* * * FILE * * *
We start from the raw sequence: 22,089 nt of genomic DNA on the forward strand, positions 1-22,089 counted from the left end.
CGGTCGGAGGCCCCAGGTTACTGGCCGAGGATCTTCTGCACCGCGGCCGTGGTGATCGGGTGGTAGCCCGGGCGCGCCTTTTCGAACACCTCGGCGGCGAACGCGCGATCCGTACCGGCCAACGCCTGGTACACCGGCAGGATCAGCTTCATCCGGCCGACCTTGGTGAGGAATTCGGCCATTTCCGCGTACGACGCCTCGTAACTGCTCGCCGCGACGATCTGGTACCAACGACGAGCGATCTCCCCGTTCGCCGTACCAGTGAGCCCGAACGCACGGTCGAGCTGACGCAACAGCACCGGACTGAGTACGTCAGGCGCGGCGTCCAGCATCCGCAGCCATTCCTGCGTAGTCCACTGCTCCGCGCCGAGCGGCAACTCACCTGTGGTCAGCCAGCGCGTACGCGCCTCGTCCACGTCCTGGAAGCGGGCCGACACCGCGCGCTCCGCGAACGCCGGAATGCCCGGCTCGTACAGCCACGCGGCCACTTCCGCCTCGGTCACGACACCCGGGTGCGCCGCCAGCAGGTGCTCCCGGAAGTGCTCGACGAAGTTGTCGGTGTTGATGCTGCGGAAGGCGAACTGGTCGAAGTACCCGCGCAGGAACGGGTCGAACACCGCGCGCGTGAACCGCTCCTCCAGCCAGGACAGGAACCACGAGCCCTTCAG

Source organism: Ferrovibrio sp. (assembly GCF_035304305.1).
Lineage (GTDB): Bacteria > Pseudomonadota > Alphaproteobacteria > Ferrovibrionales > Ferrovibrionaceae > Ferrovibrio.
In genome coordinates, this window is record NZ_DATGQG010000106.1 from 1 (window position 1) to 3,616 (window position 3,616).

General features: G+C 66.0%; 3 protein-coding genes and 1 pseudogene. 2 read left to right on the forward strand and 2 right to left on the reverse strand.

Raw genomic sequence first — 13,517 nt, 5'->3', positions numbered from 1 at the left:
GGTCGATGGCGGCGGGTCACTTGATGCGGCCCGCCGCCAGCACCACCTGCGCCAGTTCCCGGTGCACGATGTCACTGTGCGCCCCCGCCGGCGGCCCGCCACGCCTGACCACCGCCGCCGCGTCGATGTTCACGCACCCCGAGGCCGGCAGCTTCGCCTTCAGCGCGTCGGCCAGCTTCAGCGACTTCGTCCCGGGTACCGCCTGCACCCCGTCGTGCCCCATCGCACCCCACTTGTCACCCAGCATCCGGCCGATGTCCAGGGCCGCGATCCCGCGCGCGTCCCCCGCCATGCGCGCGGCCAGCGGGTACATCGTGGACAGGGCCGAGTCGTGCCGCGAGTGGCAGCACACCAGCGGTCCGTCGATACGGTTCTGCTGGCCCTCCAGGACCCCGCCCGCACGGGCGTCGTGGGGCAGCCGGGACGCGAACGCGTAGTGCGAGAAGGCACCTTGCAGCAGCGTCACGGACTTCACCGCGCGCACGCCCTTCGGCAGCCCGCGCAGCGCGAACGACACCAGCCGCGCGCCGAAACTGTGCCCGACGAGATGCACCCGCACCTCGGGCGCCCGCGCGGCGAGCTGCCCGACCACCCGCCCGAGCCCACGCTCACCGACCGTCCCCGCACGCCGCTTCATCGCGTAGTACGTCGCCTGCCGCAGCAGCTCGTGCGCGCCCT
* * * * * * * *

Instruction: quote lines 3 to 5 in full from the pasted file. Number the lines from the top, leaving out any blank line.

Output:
Source organism: Ferrovibrio sp. (assembly GCF_035304305.1).
Lineage (GTDB): Bacteria > Pseudomonadota > Alphaproteobacteria > Ferrovibrionales > Ferrovibrionaceae > Ferrovibrio.
In genome coordinates, this window is record NZ_DATGQG010000106.1 from 1 (window position 1) to 3,616 (window position 3,616).